Michael Harlan Turkell
Reprinted by arrangement with Avery Books, a member of Penguin Group (USA) LLC, A Penguin Random House Company. Copyright © Nancy Harmon Jenkins and Sara Jenkins, 2015.
Set the oven on 425 degrees F.
Prick the sweet potatoes all over with a fork. Place in the hot oven and bake until they are falling-apart tender, about 50 minutes. While the potatoes are still very hot, remove the peels and discard them. Mash the hot potatoes or put them through a food mill into a bowl. You should have about 4 cups pureed sweet potato.
Stir in the flour and mix well, beating with a wooden spoon. Break off a small walnut sized piece of dough and roll it into a ball. It should hold together well, with a firm but malleable texture. If the dough seems too loose, add a little more flour, but be careful not to add too much, since it will make the gnocchi heavy.
Dust a clean work surface or a pasta board with a bit more flour and spread the potato mixture out. Knead it, adding a little more flour, if necessary, just until the dough comes together, then cover the mound of dough with a clean kitchen towel and leave it to rest for about 10 minutes.
Bring about 4 quarts salted water to a rolling boil. On a counter next to the stove, fill a large bowl with ice cubes and water to be ready to receive the gnocchi once they are cooked.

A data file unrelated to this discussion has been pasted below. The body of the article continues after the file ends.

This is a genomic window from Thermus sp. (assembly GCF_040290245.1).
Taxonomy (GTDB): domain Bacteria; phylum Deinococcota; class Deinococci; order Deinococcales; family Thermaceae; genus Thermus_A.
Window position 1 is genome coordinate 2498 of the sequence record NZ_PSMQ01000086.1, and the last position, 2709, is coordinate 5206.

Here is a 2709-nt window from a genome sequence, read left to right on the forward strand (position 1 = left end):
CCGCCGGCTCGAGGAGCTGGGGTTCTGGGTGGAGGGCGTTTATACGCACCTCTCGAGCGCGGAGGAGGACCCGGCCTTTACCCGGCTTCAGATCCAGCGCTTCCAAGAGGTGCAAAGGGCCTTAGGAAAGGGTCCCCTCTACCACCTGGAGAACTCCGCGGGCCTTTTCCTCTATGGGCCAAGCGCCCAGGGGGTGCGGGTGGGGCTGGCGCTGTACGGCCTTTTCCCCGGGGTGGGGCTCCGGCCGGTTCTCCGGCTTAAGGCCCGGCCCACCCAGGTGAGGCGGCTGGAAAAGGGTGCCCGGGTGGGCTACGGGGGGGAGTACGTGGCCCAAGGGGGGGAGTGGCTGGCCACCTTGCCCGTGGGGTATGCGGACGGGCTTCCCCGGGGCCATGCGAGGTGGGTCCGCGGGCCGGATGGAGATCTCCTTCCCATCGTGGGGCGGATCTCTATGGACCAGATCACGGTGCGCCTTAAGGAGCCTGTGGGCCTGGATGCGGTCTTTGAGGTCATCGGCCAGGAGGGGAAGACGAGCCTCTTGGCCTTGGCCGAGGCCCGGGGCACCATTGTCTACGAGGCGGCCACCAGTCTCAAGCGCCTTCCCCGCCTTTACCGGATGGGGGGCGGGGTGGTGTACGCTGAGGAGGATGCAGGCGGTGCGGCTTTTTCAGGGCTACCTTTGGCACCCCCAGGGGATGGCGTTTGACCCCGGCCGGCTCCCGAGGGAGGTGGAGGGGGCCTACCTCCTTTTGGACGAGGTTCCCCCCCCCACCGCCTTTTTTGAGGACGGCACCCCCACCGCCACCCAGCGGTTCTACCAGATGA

While the water is heating, dust the work surface once more with a little flour. Break off a fistful of dough, leaving the rest under the towel. Using the palms of your hand, roll the dough into a rope, about 1 inch in diameter. Cut the rope into gnocchi, each piece about 1/ 3 inch long.
Holding your hand flat with the fingers together, briskly roll each gnocco on the board, back and forth under your fingers, to form a little dowel-shape piece, then roll through a little flour to dust lightly. Transfer to a lightly floured baking sheet. Repeat with the remaining dough, until all of the gnocchi are rolled.
Heat 4 tablespoons of the butter and ¼ cup of the oil in a small skillet, and as the butter begins to foam, add the sage leaves. Fry until the butter is nut-brown and the sage leaves are crisp. Set aside but keep warm.
Adjust the heat under the water so that the water boils gently but not fiercely. Gently drop the gnocchi, a few at a time, into the bubbling water. They will float to the surface when they are done. As they finish cooking, use a slotted spoon to skim them off and transfer to the ice-water bath, just dipping and then removing them before transferring them to a deep plate.
Have ready a warm serving bowl.
When all the gnocchi are poached, combine the remaining 4 tablespoons butter and ¼ cup oil in a large skillet and add the gnocchi, in batches. Toast them briefly, just long enough to heat them up once more. Add the first batch to the warm bowl.
Spoon a little of the sage and brown butter over the top, then a little of the grated Parmigiano-Reggiano, and then continue, layer by layer, until all the gnocchi are cooked. Spoon the last sage and brown butter mixture over the top, and dust with the remaining cheese. Add plenty of cracked pepper and serve immediately.